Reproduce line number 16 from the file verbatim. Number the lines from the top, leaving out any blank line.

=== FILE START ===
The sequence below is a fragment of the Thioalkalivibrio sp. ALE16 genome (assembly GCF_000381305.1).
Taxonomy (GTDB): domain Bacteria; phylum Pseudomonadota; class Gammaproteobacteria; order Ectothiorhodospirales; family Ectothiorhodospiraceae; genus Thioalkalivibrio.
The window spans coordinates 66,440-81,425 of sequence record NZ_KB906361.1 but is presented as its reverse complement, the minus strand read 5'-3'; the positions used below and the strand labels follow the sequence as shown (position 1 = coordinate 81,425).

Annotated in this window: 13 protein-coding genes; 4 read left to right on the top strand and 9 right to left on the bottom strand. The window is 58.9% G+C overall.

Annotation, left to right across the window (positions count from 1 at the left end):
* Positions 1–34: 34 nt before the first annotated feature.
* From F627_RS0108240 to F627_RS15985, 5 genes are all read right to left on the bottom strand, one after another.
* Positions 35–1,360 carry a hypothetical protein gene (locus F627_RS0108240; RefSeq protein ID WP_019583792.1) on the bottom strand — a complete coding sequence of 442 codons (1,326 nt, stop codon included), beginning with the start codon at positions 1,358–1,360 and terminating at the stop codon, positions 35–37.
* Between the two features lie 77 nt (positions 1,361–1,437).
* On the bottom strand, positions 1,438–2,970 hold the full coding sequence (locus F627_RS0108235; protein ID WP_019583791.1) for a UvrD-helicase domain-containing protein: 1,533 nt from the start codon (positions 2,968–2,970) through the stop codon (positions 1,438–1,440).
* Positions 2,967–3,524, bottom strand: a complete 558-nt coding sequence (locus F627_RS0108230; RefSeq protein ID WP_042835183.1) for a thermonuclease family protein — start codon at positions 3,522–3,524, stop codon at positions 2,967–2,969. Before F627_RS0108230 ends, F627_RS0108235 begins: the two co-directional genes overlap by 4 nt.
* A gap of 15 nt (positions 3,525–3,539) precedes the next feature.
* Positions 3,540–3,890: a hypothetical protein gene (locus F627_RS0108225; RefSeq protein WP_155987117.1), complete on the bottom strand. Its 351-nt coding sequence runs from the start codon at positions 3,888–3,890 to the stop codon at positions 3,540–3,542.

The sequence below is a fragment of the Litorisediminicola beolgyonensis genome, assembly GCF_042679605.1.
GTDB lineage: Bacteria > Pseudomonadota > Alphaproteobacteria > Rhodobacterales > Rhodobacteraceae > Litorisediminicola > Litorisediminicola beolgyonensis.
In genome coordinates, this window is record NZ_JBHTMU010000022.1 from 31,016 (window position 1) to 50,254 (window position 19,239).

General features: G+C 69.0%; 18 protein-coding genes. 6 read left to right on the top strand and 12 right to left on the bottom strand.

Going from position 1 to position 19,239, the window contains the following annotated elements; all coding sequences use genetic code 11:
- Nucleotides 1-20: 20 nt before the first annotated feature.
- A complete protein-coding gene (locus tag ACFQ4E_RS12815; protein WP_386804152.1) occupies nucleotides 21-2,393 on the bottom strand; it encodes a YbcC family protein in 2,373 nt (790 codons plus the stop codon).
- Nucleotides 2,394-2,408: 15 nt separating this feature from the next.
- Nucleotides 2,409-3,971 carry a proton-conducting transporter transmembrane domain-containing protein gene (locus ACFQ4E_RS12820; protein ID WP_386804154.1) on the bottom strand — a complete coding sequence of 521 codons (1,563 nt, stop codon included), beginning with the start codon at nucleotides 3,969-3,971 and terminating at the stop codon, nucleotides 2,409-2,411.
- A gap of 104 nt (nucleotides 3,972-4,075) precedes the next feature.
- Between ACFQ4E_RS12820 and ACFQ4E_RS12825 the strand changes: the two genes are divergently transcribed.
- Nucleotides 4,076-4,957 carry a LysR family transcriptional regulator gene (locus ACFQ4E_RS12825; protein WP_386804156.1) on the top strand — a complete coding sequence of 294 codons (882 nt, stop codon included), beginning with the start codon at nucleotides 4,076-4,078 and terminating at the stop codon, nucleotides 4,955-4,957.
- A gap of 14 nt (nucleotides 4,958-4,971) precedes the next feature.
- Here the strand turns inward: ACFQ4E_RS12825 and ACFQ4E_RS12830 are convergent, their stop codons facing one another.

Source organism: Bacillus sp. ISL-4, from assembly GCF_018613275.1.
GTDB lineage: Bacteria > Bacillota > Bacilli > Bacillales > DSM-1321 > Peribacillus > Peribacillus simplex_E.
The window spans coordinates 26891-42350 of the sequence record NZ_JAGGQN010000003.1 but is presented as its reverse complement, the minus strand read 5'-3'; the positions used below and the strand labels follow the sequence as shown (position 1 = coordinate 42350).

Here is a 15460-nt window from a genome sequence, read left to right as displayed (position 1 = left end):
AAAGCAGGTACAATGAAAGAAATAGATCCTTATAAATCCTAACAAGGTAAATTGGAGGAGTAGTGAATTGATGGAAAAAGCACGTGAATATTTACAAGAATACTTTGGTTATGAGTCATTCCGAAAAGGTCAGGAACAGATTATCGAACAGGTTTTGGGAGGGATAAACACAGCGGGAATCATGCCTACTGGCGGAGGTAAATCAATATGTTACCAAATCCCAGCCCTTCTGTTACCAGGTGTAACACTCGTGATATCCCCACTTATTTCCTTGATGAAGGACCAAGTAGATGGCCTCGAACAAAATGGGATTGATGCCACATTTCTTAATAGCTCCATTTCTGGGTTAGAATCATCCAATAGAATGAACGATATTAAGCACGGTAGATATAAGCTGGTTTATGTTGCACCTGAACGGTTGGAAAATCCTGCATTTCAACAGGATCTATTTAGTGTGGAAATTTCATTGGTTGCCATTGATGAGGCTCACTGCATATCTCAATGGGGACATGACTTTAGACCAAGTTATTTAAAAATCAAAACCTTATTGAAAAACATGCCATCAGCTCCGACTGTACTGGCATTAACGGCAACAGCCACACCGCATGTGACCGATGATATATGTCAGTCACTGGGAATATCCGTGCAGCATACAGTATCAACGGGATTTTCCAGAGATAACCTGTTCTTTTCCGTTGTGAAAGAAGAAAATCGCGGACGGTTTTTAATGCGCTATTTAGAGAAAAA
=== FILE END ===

In genome coordinates, this window is record NZ_JBHTMU010000022.1 from 31,016 (window position 1) to 50,254 (window position 19,239).